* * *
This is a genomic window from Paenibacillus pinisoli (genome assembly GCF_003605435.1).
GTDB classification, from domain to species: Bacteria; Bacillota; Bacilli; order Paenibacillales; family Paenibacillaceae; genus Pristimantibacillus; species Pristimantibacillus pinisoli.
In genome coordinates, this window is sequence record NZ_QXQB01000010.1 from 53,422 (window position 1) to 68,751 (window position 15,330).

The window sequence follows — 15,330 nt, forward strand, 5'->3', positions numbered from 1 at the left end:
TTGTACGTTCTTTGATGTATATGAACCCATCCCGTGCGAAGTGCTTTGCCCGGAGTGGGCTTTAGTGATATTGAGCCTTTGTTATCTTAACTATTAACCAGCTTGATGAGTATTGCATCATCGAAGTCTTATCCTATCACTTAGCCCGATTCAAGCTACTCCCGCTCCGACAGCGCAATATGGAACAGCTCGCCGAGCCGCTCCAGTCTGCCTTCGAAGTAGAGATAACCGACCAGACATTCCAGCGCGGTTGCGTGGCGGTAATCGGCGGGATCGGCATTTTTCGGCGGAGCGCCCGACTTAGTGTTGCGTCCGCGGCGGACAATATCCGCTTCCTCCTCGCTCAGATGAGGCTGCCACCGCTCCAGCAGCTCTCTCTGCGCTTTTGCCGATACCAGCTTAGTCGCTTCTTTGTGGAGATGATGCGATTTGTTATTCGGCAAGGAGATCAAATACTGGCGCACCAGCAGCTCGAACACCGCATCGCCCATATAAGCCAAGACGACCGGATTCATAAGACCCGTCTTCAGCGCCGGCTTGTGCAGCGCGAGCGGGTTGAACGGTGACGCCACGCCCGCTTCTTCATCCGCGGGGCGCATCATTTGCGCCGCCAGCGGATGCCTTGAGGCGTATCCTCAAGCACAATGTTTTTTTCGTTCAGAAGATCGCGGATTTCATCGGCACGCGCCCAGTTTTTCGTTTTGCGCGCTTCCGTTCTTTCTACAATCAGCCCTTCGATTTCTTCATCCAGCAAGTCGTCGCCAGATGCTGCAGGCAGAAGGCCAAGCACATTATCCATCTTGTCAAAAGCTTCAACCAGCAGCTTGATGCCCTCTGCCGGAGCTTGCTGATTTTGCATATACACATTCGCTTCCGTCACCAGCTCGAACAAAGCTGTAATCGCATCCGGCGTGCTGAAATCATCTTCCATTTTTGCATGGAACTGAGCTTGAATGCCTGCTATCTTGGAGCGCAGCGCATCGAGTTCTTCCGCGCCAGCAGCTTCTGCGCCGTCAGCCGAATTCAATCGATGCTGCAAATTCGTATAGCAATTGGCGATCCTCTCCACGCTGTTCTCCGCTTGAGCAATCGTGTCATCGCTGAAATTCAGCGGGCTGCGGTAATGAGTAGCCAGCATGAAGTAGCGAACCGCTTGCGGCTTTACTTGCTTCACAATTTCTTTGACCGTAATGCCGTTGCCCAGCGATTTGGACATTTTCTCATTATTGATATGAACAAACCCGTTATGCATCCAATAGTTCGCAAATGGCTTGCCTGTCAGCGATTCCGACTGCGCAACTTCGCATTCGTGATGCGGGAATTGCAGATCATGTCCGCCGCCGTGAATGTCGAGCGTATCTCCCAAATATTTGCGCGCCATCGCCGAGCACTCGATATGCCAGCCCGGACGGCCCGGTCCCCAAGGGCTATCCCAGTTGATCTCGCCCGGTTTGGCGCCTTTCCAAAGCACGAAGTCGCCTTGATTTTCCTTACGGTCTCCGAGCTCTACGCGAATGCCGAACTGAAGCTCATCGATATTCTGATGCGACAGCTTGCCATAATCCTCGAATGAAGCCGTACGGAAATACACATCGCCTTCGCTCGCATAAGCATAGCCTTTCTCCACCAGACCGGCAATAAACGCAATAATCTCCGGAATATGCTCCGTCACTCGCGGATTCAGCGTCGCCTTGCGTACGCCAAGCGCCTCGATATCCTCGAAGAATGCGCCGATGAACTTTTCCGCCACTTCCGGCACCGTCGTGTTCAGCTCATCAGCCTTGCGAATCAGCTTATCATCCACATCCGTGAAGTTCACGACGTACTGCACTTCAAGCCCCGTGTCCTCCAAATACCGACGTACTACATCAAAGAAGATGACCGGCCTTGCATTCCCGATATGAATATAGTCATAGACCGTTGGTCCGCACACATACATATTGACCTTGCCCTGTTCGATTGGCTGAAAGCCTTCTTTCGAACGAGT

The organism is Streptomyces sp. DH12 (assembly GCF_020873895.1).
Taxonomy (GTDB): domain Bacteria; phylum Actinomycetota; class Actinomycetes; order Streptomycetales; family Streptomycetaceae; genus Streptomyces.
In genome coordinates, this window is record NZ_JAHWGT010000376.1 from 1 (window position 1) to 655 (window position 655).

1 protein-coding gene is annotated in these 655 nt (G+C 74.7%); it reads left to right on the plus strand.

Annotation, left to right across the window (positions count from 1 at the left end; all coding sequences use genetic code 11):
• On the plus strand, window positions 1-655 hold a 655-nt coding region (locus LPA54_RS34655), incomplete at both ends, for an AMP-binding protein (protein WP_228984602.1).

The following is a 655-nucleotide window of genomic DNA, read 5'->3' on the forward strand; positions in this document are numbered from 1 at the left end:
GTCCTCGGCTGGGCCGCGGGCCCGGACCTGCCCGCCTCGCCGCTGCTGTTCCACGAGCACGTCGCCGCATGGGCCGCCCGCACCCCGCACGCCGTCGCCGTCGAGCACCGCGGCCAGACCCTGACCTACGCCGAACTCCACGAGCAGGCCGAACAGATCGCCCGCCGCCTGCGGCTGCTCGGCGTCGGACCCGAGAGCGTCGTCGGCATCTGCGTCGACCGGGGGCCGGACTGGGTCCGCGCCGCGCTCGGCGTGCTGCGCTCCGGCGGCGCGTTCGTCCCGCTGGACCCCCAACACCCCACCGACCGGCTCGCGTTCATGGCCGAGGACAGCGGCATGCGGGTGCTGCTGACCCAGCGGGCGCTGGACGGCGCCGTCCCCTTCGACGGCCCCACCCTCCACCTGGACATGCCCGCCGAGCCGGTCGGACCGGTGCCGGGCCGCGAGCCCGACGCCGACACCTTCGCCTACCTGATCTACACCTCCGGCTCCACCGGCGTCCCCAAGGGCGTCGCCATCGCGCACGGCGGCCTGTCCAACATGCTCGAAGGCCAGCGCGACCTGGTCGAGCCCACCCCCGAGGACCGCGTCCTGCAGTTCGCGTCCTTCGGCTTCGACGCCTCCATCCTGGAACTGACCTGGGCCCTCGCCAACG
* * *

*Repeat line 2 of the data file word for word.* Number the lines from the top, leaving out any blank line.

GTDB classification, from domain to species: Bacteria; Bacillota; Bacilli; order Paenibacillales; family Paenibacillaceae; genus Pristimantibacillus; species Pristimantibacillus pinisoli.